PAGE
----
Lost & Found is a strategy card-to-mobile game series that teaches medieval religious legal systems with attention to period accuracy and cultural and historical context. The Lost & Found project seeks to expand the discourse around religious legal systems, to enrich public conversations in a variety of communities, and to promote greater understanding of the religious traditions that build the fabric of the United States. Comparative religious literacy can build bridges between and within communities and prepare learners to be responsible citizens in our pluralist democracy. The first game in the series is a strategy game called Lost & Found (high school and up). In Lost & Found, players take on the role of villagers who must balance family needs with communal needs. Play is at times cooperative, at times competitive. The game emphasizes the prosocial aspects of religious legal systems, including collaboration and cooperation through trade-off decisions. The second game in the series, Lost & Found: Order in the Court—The Party Game (junior high school and up) is a fast-paced storytelling and judging game. Players compete to tell the best story about how a medieval legal ruling may have gotten to court in the first place. The game emphasizes legal reasoning. Both games are set in Fustat (Old Cairo) in the 12th century, a crossroads of religions. Lost & Found and Order in the Court both teach elements of the Mishneh Torah, the Jewish legal code written by Moses Maimonides. An Islamic law expansion module is currently in development.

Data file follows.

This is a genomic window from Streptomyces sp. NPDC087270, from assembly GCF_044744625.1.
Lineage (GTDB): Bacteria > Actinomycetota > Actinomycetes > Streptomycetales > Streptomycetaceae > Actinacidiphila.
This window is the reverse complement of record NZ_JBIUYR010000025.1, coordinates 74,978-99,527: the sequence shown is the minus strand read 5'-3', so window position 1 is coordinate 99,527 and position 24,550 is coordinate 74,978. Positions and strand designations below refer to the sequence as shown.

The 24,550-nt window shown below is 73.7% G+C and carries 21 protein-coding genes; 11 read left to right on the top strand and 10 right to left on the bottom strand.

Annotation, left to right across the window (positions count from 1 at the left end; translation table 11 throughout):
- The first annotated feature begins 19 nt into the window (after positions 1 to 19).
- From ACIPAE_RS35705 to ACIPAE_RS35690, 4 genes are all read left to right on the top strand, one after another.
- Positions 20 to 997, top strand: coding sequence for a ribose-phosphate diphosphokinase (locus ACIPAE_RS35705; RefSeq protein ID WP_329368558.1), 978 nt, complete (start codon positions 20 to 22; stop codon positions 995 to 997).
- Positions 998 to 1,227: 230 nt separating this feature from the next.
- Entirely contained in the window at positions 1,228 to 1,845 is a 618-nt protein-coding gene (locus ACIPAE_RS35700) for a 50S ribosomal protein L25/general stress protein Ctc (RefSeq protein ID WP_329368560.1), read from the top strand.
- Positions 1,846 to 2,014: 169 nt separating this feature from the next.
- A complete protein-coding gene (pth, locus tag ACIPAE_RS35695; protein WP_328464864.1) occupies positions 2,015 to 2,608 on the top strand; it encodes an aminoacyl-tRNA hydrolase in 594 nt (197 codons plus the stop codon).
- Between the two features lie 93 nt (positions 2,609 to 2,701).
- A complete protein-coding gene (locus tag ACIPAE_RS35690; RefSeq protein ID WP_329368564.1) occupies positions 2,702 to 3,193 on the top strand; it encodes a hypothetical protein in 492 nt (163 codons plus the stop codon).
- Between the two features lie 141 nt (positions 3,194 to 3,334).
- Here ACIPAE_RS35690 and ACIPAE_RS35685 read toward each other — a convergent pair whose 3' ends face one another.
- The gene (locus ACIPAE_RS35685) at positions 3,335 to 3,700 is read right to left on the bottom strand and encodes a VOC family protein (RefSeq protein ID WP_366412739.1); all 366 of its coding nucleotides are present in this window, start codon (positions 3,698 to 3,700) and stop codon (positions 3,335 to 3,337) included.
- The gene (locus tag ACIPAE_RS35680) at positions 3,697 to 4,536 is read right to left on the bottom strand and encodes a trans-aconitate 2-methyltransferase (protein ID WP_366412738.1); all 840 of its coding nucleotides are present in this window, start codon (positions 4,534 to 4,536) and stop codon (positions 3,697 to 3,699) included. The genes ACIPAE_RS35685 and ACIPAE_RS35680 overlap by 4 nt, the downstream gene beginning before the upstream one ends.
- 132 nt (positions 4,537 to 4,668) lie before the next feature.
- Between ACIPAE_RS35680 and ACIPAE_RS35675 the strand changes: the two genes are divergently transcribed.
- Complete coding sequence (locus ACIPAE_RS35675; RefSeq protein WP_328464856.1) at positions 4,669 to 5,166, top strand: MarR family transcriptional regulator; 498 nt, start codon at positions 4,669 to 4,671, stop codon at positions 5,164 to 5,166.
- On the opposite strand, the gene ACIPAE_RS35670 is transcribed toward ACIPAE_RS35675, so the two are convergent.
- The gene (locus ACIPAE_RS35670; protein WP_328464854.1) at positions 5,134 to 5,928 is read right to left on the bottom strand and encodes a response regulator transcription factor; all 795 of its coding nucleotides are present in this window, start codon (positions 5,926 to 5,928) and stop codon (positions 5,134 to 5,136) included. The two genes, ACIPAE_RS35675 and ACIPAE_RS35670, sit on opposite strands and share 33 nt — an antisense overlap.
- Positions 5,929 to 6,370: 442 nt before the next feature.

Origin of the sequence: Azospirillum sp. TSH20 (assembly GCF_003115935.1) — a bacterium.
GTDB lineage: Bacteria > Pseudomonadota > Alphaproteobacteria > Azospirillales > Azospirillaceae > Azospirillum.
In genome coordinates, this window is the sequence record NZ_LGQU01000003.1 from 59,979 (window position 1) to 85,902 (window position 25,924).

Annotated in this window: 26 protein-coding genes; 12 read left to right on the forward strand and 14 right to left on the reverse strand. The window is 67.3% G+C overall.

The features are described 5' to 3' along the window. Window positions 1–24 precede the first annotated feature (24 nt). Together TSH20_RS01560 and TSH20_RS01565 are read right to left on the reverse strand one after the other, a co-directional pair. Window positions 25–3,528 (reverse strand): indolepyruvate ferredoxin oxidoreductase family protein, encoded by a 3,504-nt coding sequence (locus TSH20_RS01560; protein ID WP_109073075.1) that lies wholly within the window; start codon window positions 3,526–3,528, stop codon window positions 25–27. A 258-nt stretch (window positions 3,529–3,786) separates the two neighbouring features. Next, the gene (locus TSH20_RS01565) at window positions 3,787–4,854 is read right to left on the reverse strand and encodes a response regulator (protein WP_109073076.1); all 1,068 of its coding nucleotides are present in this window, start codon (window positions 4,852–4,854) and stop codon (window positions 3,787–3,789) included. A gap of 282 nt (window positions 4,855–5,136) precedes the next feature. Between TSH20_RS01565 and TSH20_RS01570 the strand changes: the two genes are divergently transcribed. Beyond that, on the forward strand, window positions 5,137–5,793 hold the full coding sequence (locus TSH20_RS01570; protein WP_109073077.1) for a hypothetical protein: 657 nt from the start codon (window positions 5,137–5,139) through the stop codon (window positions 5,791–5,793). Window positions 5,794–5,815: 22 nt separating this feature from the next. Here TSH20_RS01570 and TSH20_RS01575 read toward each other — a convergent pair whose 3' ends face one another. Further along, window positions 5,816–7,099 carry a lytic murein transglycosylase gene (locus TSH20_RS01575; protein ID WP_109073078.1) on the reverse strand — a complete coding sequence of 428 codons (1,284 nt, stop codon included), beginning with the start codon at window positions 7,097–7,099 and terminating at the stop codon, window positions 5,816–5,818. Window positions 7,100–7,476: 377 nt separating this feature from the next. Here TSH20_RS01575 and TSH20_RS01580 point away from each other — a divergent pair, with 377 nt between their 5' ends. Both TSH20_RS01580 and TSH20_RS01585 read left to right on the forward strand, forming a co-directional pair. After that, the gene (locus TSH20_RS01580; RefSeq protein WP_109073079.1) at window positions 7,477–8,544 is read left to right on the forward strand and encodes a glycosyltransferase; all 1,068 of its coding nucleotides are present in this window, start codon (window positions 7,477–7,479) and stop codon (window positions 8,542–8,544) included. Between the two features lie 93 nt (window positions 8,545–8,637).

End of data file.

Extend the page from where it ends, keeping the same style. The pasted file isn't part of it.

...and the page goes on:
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School of Interactive Games and Media (GCCIS)
Gottlieb, O., & Schreiber, I. (2019). The Lost & Found Game Series: Teaching Medieval Religious Law in Context. [Abstract] In Proceedings of the 2018 Connected Learning Summit (Vol. 1, pp. 373–374). Cambridge, MA: ETC Press. Retrieved from
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